• Japan's TV Asahi
  • Theme

    WFIL adopted the Action News format in 1970. Originally the program was introduced with a brass band theme written by Temple University student Tom Sellers. The entire theme was offered through the Philadelphia Inquirer, as a single sided 45 RPM record for about 25¢. Two years later, the station (under its new call sign WPVI) replaced "The Action News Theme" with Al Ham's "Move Closer to Your World".

    WPVI continues to use this theme after four decades, even as others have stopped using it, although it has been remastered several times (which have included the removal of a bongo line) in order for the theme to sound less dated. In 1996, the station replaced the original Al Ham theme with a fuller, orchestral version performed by the London Philharmonic Orchestra. Viewer outcry caused the station to drop the new version within five days. "Move Closer to Your World" is probably the only news theme to be offered as a ringtone, which is offered by WPVI free of charge.

    Action News offered the first evening newscasts to be solo anchored by a woman: Diana Robinson, who was the first African-American female news anchor in American television. She was followed by Jacqui Mullen.

    WPVI opens its broadcasts with a rapid montage featuring scenes of Philadelphia-area activities. The scenes are rotated to reflect the current season. For example, spring footage of the Phillies, NASCAR, CART and DIRT starts on March 21, while footage of the Philadelphia Eagles, Philadelphia Flyers, and 76ers starts on September 23, and footage of the Mummers Parade with other winter scenes is shown from December 21 to March 21.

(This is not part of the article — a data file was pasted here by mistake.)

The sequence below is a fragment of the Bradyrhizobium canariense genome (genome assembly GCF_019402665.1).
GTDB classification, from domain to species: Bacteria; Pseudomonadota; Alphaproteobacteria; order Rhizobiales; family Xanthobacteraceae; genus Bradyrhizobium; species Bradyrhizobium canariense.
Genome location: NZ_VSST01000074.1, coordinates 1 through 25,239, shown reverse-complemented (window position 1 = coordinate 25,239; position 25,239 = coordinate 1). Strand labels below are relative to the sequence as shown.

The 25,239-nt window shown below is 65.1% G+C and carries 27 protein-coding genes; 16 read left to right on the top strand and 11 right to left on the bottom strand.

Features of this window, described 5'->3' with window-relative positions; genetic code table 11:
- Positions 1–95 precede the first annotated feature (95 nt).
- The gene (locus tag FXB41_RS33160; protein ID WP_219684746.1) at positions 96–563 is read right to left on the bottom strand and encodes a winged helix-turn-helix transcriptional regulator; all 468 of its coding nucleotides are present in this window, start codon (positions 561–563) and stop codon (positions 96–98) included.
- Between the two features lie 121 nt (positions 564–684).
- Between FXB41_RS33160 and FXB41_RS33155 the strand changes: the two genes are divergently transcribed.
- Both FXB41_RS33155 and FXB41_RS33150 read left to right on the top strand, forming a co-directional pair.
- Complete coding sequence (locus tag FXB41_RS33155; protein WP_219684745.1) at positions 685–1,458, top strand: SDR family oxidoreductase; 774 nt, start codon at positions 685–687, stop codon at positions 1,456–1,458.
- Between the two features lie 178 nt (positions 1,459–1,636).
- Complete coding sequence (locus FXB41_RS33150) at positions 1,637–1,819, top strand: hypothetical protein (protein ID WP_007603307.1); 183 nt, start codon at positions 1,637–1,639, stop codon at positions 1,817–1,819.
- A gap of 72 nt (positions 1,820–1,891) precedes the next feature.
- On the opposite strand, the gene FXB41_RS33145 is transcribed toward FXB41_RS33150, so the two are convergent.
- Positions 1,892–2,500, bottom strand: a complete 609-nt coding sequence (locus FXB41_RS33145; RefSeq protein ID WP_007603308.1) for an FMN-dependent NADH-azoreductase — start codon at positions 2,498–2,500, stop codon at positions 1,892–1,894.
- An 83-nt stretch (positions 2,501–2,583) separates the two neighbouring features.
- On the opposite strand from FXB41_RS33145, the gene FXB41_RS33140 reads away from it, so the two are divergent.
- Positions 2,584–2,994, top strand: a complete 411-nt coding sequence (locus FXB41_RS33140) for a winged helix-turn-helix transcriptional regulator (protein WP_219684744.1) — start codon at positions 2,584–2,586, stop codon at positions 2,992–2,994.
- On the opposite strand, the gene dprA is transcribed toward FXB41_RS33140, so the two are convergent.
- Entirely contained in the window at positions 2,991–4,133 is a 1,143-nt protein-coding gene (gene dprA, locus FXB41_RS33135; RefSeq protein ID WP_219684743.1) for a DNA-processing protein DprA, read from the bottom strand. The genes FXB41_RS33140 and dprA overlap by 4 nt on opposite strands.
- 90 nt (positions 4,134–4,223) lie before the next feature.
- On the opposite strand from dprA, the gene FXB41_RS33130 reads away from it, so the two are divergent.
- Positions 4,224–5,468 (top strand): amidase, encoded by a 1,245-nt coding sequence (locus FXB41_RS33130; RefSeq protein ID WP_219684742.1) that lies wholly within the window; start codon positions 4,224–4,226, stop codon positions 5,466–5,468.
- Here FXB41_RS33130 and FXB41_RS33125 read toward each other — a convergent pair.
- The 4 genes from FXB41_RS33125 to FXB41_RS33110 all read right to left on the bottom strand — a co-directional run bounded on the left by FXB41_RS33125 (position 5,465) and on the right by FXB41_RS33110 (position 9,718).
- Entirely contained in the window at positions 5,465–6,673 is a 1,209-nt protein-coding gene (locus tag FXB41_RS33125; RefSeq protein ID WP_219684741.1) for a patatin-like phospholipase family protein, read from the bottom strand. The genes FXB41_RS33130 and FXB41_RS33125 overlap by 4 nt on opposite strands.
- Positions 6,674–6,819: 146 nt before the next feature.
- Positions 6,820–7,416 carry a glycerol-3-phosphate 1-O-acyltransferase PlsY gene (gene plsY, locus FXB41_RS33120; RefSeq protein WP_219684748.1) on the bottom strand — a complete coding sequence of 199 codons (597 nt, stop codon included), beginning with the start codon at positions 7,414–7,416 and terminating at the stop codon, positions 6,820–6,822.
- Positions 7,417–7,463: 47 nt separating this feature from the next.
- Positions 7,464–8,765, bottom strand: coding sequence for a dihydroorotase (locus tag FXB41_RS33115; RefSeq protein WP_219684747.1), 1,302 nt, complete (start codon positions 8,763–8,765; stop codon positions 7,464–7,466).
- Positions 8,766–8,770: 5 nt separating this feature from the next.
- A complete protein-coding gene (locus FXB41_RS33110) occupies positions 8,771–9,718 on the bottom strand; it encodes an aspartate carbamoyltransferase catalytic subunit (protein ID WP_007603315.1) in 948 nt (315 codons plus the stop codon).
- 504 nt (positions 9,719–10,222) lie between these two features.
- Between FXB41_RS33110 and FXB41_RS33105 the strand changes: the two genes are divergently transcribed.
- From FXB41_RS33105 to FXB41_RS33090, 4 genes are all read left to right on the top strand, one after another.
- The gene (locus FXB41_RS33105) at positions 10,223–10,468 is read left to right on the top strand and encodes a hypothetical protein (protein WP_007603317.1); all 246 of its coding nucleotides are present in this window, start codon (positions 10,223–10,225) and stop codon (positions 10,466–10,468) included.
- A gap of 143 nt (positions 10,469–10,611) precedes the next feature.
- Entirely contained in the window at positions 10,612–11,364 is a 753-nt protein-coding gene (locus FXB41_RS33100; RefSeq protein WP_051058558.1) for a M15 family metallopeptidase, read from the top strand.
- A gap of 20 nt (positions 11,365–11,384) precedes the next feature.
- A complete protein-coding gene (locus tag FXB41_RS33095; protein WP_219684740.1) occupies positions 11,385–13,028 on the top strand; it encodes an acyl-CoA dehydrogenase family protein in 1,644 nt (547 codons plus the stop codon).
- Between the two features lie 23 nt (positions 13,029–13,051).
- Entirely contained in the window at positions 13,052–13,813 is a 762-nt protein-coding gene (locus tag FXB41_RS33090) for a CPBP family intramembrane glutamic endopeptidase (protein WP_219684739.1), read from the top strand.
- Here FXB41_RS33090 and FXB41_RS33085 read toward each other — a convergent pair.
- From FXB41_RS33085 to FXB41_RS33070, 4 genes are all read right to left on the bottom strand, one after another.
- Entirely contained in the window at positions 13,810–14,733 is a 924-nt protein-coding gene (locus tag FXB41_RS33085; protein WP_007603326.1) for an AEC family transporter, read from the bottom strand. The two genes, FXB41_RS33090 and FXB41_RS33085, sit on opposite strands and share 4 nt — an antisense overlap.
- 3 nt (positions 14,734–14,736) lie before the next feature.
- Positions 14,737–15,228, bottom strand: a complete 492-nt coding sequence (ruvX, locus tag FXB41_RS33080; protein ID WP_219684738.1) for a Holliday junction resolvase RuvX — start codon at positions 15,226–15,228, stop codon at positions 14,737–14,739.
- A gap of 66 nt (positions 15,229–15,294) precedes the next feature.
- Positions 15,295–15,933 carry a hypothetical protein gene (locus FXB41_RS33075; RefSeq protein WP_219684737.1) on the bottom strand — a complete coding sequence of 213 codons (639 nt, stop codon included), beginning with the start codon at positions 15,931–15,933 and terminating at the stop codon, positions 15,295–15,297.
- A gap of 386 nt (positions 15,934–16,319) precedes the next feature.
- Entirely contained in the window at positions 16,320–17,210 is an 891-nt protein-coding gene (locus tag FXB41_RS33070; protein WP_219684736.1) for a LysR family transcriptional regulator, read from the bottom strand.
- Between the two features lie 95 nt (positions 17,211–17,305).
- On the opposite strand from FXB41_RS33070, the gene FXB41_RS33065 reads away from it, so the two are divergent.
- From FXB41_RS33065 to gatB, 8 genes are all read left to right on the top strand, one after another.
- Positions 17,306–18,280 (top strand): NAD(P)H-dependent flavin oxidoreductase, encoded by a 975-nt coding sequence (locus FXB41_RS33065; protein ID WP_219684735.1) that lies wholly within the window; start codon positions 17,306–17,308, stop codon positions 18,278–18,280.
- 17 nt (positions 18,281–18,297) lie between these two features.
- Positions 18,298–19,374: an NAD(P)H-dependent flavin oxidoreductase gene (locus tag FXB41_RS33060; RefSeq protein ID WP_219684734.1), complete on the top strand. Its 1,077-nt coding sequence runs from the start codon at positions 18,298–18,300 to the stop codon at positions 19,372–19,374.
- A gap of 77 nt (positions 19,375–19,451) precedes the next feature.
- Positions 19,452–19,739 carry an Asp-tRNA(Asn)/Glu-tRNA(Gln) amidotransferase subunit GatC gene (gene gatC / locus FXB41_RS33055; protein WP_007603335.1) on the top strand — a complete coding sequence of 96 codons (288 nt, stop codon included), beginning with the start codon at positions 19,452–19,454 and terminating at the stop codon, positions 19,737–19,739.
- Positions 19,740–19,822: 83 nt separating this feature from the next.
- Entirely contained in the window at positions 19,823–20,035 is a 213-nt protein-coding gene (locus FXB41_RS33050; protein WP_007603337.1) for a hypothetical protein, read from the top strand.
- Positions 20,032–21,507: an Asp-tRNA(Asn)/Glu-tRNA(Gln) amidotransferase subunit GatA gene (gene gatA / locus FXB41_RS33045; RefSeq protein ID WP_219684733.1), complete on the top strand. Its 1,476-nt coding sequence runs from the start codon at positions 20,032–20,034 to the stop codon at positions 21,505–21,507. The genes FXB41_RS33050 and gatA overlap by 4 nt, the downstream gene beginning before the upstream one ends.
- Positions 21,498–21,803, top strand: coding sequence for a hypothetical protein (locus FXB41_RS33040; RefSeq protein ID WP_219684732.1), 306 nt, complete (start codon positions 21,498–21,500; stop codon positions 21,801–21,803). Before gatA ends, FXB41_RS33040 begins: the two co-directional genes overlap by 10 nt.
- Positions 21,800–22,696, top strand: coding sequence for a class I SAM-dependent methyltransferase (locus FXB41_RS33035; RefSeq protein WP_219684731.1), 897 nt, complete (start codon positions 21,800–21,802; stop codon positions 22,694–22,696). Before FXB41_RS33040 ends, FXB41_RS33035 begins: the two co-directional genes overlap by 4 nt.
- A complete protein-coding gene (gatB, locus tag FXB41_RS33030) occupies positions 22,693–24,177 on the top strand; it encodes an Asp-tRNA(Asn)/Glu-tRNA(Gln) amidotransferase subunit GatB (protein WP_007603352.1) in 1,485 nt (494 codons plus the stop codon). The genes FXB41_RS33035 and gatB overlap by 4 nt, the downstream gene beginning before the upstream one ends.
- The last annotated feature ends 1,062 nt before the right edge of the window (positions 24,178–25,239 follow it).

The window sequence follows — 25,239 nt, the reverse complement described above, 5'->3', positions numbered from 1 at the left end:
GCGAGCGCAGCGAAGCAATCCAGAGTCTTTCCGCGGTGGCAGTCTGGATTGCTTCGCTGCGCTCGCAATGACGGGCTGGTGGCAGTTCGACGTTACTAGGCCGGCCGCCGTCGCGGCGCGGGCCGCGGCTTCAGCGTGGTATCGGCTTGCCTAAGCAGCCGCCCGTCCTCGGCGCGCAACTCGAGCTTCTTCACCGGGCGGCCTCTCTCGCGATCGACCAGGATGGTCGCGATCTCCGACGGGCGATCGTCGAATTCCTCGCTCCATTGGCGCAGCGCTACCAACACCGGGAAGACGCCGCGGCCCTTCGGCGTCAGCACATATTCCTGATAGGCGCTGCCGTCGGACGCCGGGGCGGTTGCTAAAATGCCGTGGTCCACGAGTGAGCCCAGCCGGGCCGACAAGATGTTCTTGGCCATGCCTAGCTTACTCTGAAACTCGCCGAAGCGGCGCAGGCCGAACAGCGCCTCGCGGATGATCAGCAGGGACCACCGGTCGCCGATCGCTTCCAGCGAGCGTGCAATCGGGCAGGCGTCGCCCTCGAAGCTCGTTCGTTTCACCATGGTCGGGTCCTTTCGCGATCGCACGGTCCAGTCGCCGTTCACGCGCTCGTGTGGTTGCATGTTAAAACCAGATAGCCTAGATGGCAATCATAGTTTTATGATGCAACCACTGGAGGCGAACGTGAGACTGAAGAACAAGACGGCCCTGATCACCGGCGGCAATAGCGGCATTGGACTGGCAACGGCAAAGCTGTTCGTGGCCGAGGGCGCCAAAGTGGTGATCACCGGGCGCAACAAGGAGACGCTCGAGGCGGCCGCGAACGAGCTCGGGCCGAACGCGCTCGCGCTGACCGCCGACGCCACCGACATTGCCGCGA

Although "Move Closer to Your World" is strongly associated with the Action News format, many stations that have used the "Action News" name actually chose to use other pieces of music for their newscasts. Conversely, stations that use "Move Closer to Your World" do not necessarily use the "Action News" name or format. WNEP-TV in Wilkes-Barre/Scranton, Pennsylvania used the original version of the theme for many years before switching to a modern variation which only partially resembles the original.

  • In an early episode of The Simpsons, a local station is shown using the Action News branding plus a similar intro – but portrays the show as having more action and explosions instead of being faster paced.
  • In Ray Stevens' 1974 hit "The Streak", he plays an "Action News reporter" on the scene of three different streaking events, every time interviewing the same person (also played by Stevens) who keeps warning his wife, "Ethel", not to look – "but it's too late." At the end of the piece, the streaker is joined by "Ethel", much to the husband's horror.
  • In the South Park episode "Quest for Ratings", the kids change the name of their school news program from "Super School News" to "Sexy Action School News" and add other outrageous elements in an attempt to get higher ratings from their rival program.
  • The 2004 comedy film Anchorman: The Legend of Ron Burgundy parodies 1970s culture, particularly Action News.
  • The comic strip This Modern World, by "Tom Tomorrow," regularly depicts reporters from "Action McNews."
  • DJ Sega from the Philadelphia-based record label Mad Decent created a dance remix of the Action News intro song.
  • References

    Action News Wikipedia